Saturday, May 10, 2014

Seven Reasons Why Men With Prostate Cancer & Their Partners Suffer In Silence

Suffer-To experience a physical and/or emotionally unpleasant experience such as a loss, injury, illness, accident defeat or setback.

Many men experience unpleasant side effects and loss following prostate surgery. Here's a list of some of those changes and loss:
1. The loss of Urinary control
2. The need to wear diapers or pads for an extended period of time
3. Climacturia- Leaking urine before, during or after climax
4. The loss of ejaculation
5. The loss of spontaneous erections
6. The loss of libido (sexual desire)
7. Either total or partial loss of erectile abilities
8. The loss of confidence in bed
9. The reduction of intensity of orgasms
10. A reduction in the size of the penis

Very few men will suffer all ten of these unpleasant side effects of living without a prostate. Experiencing one of these ten changes is unpleasant, involves suffering, and can lead to depression and/or have a negative effect on a relationship. Most men and couples deal with two or more of these losses.

Why is it men and couples choose to struggle alone even though the level of suffering is high?
1. Men are less likely to share their struggles than women are, so men are more likely to choose to suffer alone.

2. Embarrassment-The losses following surgery involve subjects that are not usually shared with others. Talking about losing urinary control, erectile functioning, the loss of desire, or intensity of orgasms are not part of the daily discourse among friends or family. There are many couples who find it difficult to talk with their partners about these issues. Therefore it's highly unlikely both partners will agree to seek out professional help.

3. Shame-is different from embarrassment. Shame involves feeling  hopelessly defective in such a way that requires you to hide and keep these defects hidden.  A man might feel ashamed of losing his erectile functioning and woman may experience shame that she's lost the ability to arouse her husband. There are many issues where shame could make an appearance. The natural reaction to shame is to hide.

4. Receiving unhelpful responses-Men or women may shut down and refuse to talk to anyone else after one bad experience sharing an intimate experience. I'll never forget being told "You have nothing to be depressed about, you were cured of cancer." I stopped talking about my post-surgery depression with healthy people after  receiving that response. There are very few people who know how to respond in helpful ways to the kinds of suffering prostate cancer brings to a men and his partner.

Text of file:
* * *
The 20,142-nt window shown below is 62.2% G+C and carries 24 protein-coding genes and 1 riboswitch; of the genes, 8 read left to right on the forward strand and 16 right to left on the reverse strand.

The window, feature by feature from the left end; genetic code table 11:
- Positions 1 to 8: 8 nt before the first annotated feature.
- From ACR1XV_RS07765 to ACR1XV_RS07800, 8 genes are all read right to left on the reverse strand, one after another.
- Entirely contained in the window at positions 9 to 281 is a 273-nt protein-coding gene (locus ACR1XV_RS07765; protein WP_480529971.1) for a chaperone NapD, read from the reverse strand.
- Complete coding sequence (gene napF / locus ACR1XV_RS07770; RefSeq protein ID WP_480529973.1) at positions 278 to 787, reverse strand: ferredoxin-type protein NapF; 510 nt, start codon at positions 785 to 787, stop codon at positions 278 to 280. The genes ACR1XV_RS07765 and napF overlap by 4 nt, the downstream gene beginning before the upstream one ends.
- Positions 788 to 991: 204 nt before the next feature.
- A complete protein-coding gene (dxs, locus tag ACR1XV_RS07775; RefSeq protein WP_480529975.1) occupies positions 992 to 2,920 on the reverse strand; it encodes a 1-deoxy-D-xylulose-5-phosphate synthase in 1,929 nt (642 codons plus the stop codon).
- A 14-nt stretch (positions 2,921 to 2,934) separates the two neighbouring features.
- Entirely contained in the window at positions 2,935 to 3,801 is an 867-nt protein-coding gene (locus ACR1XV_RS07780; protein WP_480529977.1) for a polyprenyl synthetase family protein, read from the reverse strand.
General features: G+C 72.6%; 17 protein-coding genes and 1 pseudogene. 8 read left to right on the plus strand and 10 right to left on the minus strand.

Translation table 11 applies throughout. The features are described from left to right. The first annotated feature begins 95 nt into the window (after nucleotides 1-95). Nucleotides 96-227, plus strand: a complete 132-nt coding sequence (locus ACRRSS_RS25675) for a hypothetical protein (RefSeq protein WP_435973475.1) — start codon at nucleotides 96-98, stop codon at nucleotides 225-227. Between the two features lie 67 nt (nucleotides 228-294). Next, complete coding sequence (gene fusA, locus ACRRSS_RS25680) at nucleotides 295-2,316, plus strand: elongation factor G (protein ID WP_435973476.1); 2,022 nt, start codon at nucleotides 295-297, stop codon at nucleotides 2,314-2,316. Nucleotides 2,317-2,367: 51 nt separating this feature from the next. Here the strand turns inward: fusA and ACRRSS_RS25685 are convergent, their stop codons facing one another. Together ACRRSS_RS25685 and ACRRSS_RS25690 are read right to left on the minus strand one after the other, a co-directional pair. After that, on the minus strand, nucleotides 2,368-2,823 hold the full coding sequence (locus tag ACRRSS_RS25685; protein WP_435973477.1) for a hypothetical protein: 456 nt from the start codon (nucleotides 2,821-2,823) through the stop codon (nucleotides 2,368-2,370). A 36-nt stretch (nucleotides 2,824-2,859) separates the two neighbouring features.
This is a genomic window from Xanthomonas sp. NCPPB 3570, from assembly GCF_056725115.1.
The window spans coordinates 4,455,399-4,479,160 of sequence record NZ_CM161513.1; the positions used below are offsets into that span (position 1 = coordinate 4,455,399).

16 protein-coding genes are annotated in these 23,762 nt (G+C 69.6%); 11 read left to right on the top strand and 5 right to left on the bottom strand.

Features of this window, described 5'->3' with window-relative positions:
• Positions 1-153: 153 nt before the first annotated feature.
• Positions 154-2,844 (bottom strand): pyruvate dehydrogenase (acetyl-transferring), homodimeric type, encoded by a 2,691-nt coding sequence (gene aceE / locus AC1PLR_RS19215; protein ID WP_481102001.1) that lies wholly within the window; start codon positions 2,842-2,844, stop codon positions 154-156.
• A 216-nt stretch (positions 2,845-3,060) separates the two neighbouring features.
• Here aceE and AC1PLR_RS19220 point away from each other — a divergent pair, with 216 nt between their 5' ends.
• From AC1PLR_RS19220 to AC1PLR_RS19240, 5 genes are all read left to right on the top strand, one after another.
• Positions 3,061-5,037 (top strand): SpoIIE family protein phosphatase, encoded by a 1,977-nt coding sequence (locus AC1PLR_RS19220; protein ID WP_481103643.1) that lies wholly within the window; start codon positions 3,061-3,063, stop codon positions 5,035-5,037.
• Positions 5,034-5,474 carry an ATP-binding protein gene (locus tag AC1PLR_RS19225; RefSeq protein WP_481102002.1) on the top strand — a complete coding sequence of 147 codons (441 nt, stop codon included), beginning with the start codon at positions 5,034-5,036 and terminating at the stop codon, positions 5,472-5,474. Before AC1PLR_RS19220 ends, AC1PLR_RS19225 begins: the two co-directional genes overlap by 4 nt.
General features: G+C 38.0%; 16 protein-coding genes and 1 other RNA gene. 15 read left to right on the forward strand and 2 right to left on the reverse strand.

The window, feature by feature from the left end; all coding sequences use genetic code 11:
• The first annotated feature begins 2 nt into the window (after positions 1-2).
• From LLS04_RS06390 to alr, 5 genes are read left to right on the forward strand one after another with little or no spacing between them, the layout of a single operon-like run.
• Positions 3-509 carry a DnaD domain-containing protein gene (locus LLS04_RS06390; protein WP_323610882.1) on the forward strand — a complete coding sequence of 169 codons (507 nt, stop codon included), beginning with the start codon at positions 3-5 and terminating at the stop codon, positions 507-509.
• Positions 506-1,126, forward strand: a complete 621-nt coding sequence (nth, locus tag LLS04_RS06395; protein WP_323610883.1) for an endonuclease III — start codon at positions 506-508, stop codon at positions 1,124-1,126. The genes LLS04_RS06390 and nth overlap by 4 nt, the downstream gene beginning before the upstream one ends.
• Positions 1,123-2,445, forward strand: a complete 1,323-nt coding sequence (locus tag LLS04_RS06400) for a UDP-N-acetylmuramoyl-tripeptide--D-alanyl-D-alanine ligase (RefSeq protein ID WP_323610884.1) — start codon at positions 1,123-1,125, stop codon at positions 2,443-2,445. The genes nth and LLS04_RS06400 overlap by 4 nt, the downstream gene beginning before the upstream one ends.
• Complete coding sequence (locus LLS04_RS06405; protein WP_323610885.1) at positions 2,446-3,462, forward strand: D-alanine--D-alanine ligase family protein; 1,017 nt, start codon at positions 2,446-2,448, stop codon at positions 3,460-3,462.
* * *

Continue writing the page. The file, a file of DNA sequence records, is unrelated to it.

5. It's difficult to find and/or afford competent help-Often the issues that are involved requires a team approach between experts in mental health to deal with depression, and/or relational issues. Then there is a need for expertise in penile rehabilitation, erectile dysfunction, and sexuality. There are not that many places where a team approach is available. It's also possible many of those services are not covered by insurance.

6. Cultural Norms-Many men and/or women were brought up to believe there are certain issues that should remain unspoken. It is difficult for anyone to defy strongly held cultural norms.

7. A desire to protect your public persona-Everyone has a public image they want to project and protect. Couples maintain a public persona as well. Sharing how prostate cancer has affected you as individual and you as a partner in a relationship means giving up your individual and couple persona. Many couples prefer to break up and blame their partner rather than give up their public persona.

If you are suffering alone, you are experiencing the unnecessary additional pain of being isolated. I urge you to find a safe place to share your suffering. You can't control and you may not be in a position to influence your partner if they have chosen to suffer alone.  However you can control your own behavior. It's time to join the brotherhood or sisterhood of those who are suffering as they adjust to living and loving without a prostate.

If you are ready to join us, visit my website at: Links For Support. There you will find a pre and post surgery forum as well as a host of other places to receive help and support. What are you waiting for?